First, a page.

Director – Tony Marsiglia, Screenplay – Bruce G. Hallenbeck, Producer – Michael Beckerman, Photography – Dang Lenawae, Music – Don Mike, Visual Effects – Ashley Willow, Special Effects – Dwayne Omniman, Production Design – Nathan Samuels. Production Company – Seduction Cinema.
Julian Wells (Dr Jackie Stevenson/Heidi Hyde), Misty Mundae (Dawn Hopkins/Martine Flagstone), Ruby LaRocca (Paula Beswick), Andrea Davis (Ingrid), Boz Tennyson (Richard Stevenson)
Psychologist Jackie Stevenson has developed a drug she calls Euphoria that she believes will allow people to bring out their repressed inner selves. She tries it out on severely depressed patient Martine Flagstone. However, the transformation causes Martine to sexually ravage Jackie and have to be committed to a padded cell. Jackie next tries a smaller dose on herself and emerges as someone sexually assured that she calls Heidi Hyde. Aroused by her experience with Martine, the changed Jackie goes out onto the streets and meets young prostitute Dawn Hopkins who resembles Martine. Together the two explore new sexual possibilities.
Robert Louis Stevenson’s The Strange Case of Dr Jekyll and Mr Hyde (1886) is the most adapted horror story in the history of cinema. One counts over thirty adaptations of the story and that is not including the numerous sons and daughters of, modernisations, comedies/parodies, retellings from the point-of-view of his maid and crossovers with other famous Victorian-era monsters. (For a more detailed look at the various film interpretations see Jekyll and Hyde Films).
There have been several versions where Dr Jekyll turns into a woman with Hammer’s Dr Jekyll and Sister Hyde (1971), the Italian comedy Dr Jekyll and the Gentle Lady (1971) and the comedy Dr Jekyll and Ms Hyde (1995), although Dr. Jekyll & Mistress Hyde is the first where both Jekyll and Hyde are women. (In fact, all but one of the sexual trysts that occur here are between women and there is only a single male actor in the film who turns up for a couple of scenes). Dr. Jekyll & Mistress Hyde clearly feels indebted to Hammer’s Dr Jekyll and Sister Hyde in that it names one character Martine and another Beswick after actress Martine Beswick who played the Sister Hyde half in that film. There are also other characters named Dawn Hopkins and Ingrid, which would seem to be intended as homage to Miriam Hopkins and Ingrid Bergman who were the leading ladies in respectively Dr. Jekyll and Mr. Hyde (1931) and Dr Jekyll and Mr Hyde (1941).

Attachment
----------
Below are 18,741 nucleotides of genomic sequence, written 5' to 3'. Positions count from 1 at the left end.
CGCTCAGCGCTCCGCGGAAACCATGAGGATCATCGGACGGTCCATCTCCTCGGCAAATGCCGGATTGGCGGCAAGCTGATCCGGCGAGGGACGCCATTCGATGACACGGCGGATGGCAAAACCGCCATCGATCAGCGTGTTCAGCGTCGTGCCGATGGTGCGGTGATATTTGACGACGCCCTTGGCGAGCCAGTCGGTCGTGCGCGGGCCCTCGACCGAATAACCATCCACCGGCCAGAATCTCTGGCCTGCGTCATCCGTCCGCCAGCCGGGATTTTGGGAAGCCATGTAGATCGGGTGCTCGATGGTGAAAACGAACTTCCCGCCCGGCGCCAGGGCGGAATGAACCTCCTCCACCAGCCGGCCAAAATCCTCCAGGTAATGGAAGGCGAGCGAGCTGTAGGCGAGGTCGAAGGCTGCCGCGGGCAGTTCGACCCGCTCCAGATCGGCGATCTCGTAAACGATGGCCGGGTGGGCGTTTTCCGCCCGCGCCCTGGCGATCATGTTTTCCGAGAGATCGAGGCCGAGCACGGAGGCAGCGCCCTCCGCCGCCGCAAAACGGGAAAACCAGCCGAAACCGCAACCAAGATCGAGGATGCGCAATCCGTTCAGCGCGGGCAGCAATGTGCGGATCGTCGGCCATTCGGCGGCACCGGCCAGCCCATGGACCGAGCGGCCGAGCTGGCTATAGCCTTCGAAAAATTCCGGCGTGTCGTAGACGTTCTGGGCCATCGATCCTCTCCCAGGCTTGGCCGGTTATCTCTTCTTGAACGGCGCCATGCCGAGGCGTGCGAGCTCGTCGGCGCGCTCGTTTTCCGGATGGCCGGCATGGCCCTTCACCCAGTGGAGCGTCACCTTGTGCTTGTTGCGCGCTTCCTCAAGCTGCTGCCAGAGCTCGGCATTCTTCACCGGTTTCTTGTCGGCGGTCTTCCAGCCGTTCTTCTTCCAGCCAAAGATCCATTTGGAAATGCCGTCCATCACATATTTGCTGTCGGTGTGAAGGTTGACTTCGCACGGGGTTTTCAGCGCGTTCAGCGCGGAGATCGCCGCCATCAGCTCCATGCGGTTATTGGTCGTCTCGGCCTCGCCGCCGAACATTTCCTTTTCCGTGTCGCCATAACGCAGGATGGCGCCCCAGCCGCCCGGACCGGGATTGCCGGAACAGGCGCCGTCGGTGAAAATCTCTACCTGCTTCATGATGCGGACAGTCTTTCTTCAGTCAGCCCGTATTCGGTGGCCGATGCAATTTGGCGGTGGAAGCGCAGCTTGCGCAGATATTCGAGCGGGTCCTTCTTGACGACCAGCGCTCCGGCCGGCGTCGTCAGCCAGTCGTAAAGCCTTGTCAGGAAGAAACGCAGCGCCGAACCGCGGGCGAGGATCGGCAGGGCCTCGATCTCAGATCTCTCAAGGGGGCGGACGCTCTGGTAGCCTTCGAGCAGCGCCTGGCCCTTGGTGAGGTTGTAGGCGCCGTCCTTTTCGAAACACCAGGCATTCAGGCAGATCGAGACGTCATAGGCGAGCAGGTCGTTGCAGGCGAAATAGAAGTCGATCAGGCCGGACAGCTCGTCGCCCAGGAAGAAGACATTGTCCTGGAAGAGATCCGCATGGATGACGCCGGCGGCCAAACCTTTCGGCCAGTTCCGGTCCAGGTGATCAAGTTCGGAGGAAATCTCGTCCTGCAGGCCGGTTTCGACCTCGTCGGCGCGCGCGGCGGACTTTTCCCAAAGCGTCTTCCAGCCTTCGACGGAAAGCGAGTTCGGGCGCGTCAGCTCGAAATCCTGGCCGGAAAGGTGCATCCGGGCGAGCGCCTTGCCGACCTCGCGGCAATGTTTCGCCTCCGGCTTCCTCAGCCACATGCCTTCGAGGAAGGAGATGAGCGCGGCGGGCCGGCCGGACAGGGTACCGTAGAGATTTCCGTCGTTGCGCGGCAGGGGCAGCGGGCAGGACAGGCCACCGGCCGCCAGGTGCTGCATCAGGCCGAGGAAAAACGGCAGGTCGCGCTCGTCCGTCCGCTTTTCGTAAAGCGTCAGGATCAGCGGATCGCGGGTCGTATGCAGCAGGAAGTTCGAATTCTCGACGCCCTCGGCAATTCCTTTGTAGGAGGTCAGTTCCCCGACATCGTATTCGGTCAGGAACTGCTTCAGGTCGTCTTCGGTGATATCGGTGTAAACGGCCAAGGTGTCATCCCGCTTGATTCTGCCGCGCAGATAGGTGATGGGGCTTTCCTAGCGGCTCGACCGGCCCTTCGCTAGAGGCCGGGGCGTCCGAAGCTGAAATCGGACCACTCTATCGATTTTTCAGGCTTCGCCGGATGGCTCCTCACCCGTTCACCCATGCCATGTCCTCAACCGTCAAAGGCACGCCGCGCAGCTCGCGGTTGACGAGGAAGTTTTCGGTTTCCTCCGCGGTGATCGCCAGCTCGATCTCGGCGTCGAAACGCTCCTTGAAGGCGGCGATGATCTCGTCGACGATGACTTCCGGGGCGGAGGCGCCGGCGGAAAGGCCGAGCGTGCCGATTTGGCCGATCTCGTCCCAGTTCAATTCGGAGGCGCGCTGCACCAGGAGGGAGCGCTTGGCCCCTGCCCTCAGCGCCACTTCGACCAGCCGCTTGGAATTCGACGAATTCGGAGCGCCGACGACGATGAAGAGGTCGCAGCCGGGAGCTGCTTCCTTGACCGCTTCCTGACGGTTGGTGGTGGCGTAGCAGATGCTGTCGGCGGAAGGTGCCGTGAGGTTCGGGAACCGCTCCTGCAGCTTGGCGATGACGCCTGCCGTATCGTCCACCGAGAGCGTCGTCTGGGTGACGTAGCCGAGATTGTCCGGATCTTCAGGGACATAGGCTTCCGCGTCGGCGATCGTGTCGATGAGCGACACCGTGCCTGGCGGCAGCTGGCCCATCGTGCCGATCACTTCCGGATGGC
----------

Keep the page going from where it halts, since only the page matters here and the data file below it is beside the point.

Dr. Jekyll & Mistress Hyde is also an erotic take on the story. It is also not the first attempt to do so and there have been previous adult versions of the story with the likes of The Adult Version of Jekyll and Hyde (1972), The Naughty Dr. Jekyll (1973), The Erotic Dr Jekyll (1976), Jekyll and Hyde (2000) and Jacqueline Hyde (2005). This version comes from Seduction Cinema, a company that specialised in producing glossy softcore erotica for the video and cable market. Their output has consisted of a number of erotic takes on other popular genre works and themes as evidence by such titles as The Erotic Witch Project (2000), Mistress Frankenstein (2000), The Erotic Time Machine (2002), Lust in the Mummy’s Tomb (2002), Mummy Raider (2002), Play-Mate of the Apes (2002), My Vampire Lover (2002), Satan’s School for Lust (2002), Vampire Obsession (2002), Vampire Queen (2002), Vampire Vixens (2003), Lust for Dracula (2004), Bikini Girls on Dinosaur Planet (2005), G-String Vampire (2005), An Erotic Werewolf in London (2006), Kinky Kong (2006), The Insatiable IronBabe (2008) and Batbabe: The Dark Nightie (2009).